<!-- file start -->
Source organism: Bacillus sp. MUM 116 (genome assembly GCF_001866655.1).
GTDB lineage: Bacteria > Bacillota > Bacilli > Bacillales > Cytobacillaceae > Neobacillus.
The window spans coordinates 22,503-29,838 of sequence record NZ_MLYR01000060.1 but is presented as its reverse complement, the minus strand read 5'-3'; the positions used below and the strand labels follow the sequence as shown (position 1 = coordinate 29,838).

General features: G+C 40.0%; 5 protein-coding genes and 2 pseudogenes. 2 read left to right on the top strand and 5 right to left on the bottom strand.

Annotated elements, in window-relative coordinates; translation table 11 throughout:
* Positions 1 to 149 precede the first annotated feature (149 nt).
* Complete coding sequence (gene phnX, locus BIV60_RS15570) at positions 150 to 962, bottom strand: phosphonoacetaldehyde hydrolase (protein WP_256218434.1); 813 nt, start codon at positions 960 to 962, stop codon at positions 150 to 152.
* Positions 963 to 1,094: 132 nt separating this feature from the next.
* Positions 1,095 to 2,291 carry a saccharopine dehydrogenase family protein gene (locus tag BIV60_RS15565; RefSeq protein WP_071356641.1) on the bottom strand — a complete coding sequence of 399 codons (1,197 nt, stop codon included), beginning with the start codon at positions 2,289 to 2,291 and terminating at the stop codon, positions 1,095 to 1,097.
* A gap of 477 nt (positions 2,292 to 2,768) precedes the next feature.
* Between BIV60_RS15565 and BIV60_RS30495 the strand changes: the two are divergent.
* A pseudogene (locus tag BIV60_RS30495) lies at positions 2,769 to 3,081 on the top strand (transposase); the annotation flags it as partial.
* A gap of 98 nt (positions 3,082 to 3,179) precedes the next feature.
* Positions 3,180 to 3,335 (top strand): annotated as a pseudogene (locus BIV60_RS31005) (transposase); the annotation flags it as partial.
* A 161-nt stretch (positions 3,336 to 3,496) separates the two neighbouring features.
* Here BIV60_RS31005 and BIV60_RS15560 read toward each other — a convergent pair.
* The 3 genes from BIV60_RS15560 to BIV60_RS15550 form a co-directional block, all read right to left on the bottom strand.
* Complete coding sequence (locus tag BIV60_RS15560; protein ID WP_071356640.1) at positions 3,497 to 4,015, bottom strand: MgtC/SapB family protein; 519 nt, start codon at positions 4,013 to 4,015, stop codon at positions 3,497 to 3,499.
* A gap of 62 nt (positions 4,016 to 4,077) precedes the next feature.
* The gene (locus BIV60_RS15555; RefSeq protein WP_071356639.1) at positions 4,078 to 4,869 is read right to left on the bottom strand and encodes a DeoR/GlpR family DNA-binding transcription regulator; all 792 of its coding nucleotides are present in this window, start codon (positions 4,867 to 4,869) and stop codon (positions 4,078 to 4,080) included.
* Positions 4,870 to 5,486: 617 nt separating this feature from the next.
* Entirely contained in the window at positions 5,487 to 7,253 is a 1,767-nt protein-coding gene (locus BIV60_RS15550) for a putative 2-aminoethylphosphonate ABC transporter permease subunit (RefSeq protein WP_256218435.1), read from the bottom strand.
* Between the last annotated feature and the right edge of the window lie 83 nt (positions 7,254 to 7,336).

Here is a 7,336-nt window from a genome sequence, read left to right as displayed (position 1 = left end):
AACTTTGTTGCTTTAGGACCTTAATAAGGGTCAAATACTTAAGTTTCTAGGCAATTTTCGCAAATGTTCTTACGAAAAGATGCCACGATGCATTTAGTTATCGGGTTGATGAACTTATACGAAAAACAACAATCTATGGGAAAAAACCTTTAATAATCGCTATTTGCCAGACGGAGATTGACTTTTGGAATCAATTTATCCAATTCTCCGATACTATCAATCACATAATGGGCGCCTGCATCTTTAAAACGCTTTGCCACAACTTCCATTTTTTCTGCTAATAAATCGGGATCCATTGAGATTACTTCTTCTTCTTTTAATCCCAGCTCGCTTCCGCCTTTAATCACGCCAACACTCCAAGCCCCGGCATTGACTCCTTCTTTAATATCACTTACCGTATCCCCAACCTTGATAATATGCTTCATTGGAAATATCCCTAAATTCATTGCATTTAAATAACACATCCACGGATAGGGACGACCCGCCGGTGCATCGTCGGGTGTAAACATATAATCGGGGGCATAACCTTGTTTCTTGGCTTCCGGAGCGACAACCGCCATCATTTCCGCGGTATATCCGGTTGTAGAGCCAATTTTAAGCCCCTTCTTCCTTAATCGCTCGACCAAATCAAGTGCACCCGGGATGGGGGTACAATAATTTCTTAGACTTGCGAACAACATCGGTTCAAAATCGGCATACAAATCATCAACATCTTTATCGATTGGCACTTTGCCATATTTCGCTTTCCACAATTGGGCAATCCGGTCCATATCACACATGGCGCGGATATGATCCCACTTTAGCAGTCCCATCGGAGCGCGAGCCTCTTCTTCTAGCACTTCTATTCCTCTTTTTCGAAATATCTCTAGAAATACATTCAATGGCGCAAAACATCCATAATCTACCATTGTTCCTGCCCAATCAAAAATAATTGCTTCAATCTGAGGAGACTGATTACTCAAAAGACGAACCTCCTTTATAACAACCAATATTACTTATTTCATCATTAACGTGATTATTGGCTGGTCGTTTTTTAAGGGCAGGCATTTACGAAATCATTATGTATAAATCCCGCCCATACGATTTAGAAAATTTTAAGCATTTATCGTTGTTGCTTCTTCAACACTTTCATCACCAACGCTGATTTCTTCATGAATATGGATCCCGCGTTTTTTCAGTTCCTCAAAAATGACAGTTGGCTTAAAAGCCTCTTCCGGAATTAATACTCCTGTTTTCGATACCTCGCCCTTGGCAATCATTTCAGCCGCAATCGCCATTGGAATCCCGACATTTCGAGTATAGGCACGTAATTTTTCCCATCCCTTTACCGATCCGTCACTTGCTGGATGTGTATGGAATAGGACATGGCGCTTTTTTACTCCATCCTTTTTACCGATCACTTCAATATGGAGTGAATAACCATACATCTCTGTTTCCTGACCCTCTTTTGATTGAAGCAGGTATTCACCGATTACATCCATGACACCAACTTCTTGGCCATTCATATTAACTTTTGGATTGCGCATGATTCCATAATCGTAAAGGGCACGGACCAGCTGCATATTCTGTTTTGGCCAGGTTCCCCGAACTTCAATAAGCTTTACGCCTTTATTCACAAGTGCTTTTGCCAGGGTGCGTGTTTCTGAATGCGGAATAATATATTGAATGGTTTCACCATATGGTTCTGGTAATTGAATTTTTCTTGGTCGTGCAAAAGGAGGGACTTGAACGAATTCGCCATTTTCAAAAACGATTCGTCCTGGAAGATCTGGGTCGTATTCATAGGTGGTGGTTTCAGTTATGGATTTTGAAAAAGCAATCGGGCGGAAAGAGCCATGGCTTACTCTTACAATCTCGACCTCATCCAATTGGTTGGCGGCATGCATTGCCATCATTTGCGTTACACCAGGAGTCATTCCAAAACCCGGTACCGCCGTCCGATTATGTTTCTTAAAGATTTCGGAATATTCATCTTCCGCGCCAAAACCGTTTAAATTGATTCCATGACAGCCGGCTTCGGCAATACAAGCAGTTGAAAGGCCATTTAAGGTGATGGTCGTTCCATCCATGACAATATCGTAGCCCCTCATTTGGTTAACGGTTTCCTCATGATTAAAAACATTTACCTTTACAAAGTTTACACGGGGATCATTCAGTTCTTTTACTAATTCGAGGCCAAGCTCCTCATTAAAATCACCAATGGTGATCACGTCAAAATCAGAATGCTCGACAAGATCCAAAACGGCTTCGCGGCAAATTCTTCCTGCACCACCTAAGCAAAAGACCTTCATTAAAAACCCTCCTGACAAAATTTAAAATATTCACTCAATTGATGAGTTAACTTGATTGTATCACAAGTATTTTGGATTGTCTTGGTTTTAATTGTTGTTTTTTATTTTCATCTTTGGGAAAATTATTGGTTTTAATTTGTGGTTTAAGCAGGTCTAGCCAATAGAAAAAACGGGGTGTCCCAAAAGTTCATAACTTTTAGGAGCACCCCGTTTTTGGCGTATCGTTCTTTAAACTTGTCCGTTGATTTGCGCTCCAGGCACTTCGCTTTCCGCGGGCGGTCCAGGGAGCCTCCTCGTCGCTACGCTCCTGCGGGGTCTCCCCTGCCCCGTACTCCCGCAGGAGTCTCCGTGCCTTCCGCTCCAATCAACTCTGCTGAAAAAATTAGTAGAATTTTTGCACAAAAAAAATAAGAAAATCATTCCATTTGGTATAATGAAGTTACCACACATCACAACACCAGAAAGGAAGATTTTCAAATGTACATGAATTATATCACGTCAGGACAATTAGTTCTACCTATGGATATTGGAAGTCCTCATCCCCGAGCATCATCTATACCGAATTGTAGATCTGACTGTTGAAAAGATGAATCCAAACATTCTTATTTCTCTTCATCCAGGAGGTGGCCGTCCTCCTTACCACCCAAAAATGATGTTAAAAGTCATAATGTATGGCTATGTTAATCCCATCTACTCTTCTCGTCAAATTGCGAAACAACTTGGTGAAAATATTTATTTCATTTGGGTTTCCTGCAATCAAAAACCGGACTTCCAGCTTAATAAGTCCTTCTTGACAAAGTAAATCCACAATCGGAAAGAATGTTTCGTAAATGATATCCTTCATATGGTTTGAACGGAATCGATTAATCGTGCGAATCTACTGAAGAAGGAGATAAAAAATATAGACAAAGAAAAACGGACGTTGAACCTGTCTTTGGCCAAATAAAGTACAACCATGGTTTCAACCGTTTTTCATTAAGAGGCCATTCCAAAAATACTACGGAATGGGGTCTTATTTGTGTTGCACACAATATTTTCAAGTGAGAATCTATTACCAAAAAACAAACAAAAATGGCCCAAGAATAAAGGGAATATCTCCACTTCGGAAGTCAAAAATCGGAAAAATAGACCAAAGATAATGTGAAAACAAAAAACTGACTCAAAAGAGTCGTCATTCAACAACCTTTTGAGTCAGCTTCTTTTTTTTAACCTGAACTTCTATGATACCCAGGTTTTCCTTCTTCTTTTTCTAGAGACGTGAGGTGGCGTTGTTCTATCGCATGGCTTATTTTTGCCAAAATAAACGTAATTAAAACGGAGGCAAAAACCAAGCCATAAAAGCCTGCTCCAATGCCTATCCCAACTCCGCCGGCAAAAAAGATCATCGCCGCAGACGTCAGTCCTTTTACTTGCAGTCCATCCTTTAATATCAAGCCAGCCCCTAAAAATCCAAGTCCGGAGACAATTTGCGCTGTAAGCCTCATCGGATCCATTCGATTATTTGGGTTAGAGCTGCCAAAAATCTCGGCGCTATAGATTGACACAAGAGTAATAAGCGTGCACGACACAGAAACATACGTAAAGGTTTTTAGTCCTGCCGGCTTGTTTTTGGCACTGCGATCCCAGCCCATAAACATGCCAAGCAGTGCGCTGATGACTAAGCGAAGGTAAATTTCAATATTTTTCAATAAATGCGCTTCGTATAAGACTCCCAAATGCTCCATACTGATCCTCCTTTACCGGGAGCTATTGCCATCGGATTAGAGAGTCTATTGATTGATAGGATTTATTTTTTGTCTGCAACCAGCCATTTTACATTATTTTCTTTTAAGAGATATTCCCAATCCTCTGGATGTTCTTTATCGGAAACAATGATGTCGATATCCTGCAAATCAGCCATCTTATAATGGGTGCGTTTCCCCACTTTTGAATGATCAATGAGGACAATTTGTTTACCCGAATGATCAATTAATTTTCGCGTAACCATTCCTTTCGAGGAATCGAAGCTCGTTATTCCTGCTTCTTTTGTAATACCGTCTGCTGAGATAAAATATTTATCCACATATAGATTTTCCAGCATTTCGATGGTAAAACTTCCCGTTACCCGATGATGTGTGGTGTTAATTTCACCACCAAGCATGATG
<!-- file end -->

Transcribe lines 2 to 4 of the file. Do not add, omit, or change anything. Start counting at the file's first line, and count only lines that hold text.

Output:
GTDB lineage: Bacteria > Bacillota > Bacilli > Bacillales > Cytobacillaceae > Neobacillus.
The window spans coordinates 22,503-29,838 of sequence record NZ_MLYR01000060.1 but is presented as its reverse complement, the minus strand read 5'-3'; the positions used below and the strand labels follow the sequence as shown (position 1 = coordinate 29,838).

General features: G+C 40.0%; 5 protein-coding genes and 2 pseudogenes. 2 read left to right on the top strand and 5 right to left on the bottom strand.